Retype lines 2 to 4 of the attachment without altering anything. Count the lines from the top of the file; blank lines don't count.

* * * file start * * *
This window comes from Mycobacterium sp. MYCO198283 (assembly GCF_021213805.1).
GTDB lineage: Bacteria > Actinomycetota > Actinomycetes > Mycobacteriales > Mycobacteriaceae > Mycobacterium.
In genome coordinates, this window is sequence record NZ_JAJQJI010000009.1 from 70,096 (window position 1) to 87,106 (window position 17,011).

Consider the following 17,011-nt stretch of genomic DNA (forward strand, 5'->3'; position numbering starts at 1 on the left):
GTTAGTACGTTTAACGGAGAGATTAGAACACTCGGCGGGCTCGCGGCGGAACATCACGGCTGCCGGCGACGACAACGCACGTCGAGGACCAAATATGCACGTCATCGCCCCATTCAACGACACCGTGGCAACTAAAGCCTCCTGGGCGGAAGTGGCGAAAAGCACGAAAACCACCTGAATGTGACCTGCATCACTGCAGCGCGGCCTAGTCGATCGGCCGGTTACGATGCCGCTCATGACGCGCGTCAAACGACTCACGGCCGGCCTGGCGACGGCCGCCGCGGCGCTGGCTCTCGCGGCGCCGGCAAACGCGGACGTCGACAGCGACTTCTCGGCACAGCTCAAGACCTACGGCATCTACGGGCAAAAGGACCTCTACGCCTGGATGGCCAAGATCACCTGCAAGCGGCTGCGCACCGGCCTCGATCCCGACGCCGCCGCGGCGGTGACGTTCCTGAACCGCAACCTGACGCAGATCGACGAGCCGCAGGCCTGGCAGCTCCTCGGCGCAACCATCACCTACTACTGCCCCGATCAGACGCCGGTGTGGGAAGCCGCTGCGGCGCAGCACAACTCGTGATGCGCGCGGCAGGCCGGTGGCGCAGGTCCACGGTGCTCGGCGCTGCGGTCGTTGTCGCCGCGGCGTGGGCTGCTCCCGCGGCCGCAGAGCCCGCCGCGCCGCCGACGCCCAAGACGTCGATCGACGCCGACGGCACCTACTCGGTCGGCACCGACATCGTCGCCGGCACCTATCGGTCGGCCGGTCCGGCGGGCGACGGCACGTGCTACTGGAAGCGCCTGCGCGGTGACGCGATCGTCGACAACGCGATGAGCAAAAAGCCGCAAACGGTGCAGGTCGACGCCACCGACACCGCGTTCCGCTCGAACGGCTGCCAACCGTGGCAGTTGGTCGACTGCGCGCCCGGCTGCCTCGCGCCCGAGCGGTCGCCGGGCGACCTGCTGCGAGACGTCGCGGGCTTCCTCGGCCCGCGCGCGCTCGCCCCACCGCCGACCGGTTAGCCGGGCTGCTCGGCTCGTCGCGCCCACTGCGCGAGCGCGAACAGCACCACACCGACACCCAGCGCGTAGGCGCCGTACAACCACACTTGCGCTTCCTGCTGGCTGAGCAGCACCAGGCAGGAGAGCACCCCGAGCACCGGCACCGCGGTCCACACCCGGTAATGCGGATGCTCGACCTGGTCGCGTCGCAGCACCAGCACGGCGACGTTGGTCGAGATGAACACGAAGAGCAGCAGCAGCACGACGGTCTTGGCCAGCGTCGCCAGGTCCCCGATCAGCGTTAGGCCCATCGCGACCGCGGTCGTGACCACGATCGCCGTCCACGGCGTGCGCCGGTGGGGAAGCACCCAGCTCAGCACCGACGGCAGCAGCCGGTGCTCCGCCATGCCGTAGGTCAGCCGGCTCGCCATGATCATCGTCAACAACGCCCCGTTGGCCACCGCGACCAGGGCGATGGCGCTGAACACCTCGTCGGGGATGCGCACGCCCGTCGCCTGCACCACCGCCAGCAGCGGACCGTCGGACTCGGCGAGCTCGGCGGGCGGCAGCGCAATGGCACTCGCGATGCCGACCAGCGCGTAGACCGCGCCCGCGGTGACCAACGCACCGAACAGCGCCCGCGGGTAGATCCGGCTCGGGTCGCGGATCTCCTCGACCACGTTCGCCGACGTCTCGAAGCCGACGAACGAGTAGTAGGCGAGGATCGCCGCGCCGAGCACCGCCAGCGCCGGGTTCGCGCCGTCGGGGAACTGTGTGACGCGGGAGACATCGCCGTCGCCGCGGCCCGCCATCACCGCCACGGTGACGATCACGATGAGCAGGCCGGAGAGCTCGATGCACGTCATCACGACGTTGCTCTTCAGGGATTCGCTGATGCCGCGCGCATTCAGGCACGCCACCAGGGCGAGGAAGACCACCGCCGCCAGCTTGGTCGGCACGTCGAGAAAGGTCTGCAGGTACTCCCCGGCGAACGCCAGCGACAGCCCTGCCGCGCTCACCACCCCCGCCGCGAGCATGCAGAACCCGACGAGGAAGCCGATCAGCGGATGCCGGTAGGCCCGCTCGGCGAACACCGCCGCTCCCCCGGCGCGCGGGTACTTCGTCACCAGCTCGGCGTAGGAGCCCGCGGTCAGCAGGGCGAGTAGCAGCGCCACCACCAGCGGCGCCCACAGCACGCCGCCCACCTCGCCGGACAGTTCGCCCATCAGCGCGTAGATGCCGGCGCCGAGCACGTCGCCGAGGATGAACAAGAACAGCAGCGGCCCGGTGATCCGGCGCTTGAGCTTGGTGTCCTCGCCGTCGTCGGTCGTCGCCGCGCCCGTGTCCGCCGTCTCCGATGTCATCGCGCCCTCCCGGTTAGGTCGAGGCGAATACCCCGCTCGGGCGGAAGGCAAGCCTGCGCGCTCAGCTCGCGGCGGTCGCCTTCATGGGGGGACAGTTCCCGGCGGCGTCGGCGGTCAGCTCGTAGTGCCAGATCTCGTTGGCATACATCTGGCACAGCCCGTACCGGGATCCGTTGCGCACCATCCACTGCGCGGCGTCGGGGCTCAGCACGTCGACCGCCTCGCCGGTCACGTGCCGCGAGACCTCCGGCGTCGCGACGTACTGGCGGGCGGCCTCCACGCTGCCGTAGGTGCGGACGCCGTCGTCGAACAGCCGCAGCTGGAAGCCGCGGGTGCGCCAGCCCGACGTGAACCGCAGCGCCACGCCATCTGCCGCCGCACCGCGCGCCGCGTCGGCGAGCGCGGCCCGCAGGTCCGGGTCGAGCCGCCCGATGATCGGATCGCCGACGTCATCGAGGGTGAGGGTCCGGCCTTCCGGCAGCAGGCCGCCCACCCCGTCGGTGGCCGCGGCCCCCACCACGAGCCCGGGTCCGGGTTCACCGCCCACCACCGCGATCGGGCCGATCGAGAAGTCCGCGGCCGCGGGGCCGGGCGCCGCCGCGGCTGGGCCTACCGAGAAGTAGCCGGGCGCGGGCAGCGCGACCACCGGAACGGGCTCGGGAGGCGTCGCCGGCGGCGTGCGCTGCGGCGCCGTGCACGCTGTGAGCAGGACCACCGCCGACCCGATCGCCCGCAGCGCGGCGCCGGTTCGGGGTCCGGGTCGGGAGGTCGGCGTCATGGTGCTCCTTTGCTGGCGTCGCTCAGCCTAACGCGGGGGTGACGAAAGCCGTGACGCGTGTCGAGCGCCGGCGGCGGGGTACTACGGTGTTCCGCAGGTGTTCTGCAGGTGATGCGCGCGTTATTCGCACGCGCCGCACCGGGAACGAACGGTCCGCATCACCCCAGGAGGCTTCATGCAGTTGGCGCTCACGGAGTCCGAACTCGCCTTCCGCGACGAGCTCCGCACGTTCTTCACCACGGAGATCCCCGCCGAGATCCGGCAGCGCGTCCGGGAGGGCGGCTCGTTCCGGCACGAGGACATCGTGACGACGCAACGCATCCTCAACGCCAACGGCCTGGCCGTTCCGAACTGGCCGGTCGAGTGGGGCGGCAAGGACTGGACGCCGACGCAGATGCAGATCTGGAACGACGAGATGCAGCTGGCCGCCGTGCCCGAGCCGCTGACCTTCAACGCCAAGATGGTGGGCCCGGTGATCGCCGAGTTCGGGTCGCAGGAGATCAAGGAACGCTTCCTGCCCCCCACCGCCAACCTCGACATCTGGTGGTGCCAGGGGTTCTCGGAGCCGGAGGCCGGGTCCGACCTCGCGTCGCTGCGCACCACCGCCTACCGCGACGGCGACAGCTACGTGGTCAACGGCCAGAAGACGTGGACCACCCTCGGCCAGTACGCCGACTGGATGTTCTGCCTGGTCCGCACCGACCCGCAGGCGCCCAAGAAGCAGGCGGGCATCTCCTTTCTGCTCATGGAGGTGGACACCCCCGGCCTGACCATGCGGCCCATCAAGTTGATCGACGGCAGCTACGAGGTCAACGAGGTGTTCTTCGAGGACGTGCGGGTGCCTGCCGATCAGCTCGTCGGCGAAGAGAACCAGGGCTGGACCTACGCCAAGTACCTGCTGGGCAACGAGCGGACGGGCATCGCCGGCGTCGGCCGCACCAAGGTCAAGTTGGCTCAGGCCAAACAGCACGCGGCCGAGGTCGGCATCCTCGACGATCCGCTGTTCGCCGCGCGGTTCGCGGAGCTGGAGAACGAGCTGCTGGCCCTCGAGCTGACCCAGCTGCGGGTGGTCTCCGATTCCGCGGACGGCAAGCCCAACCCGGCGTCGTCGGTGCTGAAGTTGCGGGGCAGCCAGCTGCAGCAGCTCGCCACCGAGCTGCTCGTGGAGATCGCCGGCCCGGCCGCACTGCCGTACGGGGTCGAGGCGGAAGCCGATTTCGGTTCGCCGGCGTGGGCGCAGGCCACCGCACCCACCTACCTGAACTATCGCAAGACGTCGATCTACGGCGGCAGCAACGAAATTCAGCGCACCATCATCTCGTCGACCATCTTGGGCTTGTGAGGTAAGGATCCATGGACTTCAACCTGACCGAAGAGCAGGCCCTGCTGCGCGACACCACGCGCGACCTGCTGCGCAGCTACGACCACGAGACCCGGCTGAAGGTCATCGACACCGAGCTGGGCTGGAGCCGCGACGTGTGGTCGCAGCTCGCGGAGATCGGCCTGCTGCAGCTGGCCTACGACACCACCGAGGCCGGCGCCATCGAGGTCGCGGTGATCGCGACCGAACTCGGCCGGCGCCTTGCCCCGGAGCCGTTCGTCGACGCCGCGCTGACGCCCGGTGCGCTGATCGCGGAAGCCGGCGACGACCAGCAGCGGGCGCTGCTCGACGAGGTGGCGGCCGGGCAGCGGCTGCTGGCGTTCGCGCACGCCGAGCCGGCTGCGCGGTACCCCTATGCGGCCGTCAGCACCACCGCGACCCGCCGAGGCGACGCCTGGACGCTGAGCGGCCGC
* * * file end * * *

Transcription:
GTDB lineage: Bacteria > Actinomycetota > Actinomycetes > Mycobacteriales > Mycobacteriaceae > Mycobacterium.
In genome coordinates, this window is sequence record NZ_JAJQJI010000009.1 from 70,096 (window position 1) to 87,106 (window position 17,011).

Consider the following 17,011-nt stretch of genomic DNA (forward strand, 5'->3'; position numbering starts at 1 on the left):